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Full Krishna, Godavari dams bring cheer

V Rishi Kumar Hyderabad | Updated on August 21, 2018 Published on August 21, 2018

According to data from the Reservoir Storage Monitoring System, the Srisailam dam has been receiving inflows of 2,38,977 cusecs and releasing the same amount downstream by lifting crest gates into the Nagarjunasagar dam   -  U Subramanyam

Boost to hydel generation asdams almost full

Heavy rain in the catchment areas of the Krishna and the Godavari river networks is filling up dams in Karnataka, Telangana and Andhra Pradesh, while boosting the hydel power generation.

Most of the dams on the Krishna river, lifeline for many districts cross three States – Thungabhadra, Almatti and Narayanpur – have filled up, releasing water downstream into Jurala and Srisailam dams.

Water release

Jurala has already filled up, and Srisailam is on the verge of hitting the brim, and set to release water downstream into Nagarjunasagar. With copious inflows from several sources into Jurala and then into Srisailam, irrigation authorities in Telangana and Andhra Pradesh have been forced to release water for generation of electricity.

According to the data from Reservoir Storage Monitoring System, the Srisailam dam has been receiving inflows of 2,38,977 cusecs and releasing the same amount downstream by lifting crest gates into the Nagarjunasagar dam. The Srisailam reservoir level has shot up to 882.1 feet as against the full reservoir level of 885 feet, with its storage going up to 199.74 tmc ft as against full storage capacity of 215 tmc ft.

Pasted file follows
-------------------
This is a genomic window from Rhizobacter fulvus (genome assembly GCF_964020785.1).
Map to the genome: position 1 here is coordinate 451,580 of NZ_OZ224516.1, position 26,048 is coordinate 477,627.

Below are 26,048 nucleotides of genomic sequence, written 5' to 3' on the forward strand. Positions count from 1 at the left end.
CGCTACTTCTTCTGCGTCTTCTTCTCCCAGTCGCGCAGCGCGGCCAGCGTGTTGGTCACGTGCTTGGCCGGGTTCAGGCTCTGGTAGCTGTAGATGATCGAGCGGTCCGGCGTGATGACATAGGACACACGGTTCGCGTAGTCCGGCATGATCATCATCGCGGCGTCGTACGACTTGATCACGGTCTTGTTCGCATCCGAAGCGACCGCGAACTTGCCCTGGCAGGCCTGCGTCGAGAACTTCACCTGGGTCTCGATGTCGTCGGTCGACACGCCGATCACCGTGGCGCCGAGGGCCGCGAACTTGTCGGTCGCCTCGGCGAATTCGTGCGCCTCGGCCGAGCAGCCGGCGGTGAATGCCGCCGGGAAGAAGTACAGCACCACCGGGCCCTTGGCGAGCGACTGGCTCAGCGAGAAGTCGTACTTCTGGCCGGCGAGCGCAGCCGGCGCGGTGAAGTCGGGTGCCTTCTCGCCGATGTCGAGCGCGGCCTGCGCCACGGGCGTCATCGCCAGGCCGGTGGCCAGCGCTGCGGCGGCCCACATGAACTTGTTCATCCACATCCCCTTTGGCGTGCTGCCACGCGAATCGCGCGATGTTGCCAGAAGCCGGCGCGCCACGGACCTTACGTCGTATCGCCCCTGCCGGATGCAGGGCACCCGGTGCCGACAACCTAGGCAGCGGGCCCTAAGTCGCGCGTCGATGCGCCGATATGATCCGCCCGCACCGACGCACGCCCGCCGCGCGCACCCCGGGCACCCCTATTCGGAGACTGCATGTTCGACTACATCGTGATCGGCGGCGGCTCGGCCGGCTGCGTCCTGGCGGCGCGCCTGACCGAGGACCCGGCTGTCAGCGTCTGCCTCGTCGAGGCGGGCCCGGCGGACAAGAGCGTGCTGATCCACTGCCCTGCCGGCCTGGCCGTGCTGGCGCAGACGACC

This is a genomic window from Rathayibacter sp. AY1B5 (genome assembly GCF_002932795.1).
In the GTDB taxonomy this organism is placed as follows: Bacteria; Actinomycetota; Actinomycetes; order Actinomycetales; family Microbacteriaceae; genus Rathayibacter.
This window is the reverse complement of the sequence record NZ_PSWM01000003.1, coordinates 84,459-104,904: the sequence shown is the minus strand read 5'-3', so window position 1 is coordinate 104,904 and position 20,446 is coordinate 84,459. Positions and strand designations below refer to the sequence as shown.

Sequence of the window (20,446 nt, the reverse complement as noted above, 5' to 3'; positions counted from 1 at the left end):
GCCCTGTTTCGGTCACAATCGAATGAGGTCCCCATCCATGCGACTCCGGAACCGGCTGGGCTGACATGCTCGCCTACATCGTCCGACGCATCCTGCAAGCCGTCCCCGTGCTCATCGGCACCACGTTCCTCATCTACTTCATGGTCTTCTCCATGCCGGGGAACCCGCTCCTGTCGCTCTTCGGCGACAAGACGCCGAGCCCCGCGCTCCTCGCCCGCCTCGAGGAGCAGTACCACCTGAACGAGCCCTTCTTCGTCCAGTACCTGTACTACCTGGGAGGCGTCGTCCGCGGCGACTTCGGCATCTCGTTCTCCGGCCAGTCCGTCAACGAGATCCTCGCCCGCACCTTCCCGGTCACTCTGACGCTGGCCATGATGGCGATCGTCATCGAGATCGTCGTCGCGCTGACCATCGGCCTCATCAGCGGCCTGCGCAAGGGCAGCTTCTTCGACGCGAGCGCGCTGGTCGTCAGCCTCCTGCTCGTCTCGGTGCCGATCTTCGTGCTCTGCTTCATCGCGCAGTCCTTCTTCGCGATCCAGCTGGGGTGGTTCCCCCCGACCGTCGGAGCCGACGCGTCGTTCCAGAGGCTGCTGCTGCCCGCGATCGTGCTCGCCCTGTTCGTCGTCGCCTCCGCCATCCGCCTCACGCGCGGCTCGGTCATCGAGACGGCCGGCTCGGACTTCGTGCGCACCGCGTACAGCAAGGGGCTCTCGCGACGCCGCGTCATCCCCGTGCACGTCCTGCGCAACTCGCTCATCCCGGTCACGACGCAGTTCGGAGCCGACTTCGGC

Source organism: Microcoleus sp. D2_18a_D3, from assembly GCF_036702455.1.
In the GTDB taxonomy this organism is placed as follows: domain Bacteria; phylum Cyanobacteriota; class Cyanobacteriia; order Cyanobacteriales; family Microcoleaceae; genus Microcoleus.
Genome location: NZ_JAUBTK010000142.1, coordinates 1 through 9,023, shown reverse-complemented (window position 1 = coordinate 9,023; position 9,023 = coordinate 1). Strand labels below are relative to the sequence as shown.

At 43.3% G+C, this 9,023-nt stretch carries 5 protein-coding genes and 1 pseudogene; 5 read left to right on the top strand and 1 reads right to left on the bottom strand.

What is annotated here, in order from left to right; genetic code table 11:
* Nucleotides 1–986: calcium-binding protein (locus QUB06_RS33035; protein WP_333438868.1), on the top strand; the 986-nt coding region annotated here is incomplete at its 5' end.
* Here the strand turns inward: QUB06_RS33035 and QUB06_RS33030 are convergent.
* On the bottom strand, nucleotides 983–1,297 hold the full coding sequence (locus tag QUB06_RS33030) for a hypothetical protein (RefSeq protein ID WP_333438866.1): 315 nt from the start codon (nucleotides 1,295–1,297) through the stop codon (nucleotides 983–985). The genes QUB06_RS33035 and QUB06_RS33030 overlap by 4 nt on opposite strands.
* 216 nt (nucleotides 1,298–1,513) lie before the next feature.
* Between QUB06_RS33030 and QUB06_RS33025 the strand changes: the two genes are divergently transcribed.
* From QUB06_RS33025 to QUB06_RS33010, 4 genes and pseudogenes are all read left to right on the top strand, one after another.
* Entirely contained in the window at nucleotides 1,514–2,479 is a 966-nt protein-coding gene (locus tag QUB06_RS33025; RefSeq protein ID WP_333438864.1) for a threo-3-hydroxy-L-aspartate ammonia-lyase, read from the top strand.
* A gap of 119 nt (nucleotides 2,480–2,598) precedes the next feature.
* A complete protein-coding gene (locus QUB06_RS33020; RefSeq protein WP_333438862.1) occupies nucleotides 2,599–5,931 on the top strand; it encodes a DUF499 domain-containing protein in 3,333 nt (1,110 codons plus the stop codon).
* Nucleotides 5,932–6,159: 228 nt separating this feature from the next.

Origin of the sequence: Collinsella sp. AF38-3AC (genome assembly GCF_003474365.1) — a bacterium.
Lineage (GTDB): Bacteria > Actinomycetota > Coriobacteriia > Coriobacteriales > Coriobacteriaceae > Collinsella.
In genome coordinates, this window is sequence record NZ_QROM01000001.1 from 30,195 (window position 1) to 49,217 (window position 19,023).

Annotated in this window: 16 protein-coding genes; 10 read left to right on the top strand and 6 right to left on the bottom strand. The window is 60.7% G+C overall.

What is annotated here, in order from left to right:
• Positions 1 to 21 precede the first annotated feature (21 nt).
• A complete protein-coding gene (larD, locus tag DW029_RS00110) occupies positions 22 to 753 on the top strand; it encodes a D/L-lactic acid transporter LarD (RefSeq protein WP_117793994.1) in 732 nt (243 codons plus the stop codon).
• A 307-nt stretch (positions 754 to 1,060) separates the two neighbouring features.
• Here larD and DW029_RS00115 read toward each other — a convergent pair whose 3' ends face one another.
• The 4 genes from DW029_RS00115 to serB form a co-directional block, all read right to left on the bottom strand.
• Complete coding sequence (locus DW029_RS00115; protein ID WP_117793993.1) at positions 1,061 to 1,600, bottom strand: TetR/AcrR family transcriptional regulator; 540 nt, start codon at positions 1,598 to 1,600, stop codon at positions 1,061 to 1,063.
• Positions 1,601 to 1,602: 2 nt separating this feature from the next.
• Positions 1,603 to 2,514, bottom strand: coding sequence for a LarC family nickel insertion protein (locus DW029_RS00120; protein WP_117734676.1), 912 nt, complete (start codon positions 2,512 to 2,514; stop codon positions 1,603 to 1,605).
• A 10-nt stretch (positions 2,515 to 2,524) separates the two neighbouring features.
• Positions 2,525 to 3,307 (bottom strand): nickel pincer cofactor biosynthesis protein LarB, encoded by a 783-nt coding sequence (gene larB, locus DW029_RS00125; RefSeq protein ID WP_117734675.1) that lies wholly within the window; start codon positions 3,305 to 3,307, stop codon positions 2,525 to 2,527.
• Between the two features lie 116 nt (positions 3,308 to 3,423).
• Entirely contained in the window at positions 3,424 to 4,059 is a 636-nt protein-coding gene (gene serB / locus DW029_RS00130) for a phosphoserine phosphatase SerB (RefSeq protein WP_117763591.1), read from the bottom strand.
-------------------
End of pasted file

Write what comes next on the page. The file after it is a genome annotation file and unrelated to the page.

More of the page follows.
The Nagarjunsagar dam, which had poor inflows in the monsoon season till last week, causing alarm, has seen huge inflows lately with the dam storage level going up to 548.4 ft as against FRL of 590 feet and the storage was up at 207 tmc ft as against full storage capacity of 312 tmc ft.

Reversible pumps

TS Genco has put into operation the reversible pumping facility at Nagarjunasagar hydel generating station for the first time. Using this station, it has been pumping back water into the main reservoir. This is useful for grid management and to meet peak demand. During the off-peak period, pumping is being carried out by using hydel power and this pumped water is utilised for generation during the peak hours.

Last year, about 25.5 tmc ft of water was pumped back into Srisailam reservoir using reversible pumping facility at Srisailam left bank hydel generating station. The water is utilised to meet peak demand. This flexibility of reverse pumping system at Srisailam and Nagarjunasagar hydel power houses has resulted in substantial savings thereby minimising the costly purchases during the peak hours, according to D Prabhakar Rao, CMD of TS Genco and TS Transco.

Godavari in spate

Meanwhile, on the Godavari river network, the dams in Telangana, including the Sriramsagar project, are on on the verge of getting filled up. The flood water has hampered the construction work on the mega Kaleshwaram project in Telangana and Polavaram in Andhra Pradesh.

While there have been reports of submergence of crop in some parts of both the States, the filling up of dams augurs well for both kharif and rabi operations later and meeting the drinking water requirement.

Published on August 21, 2018
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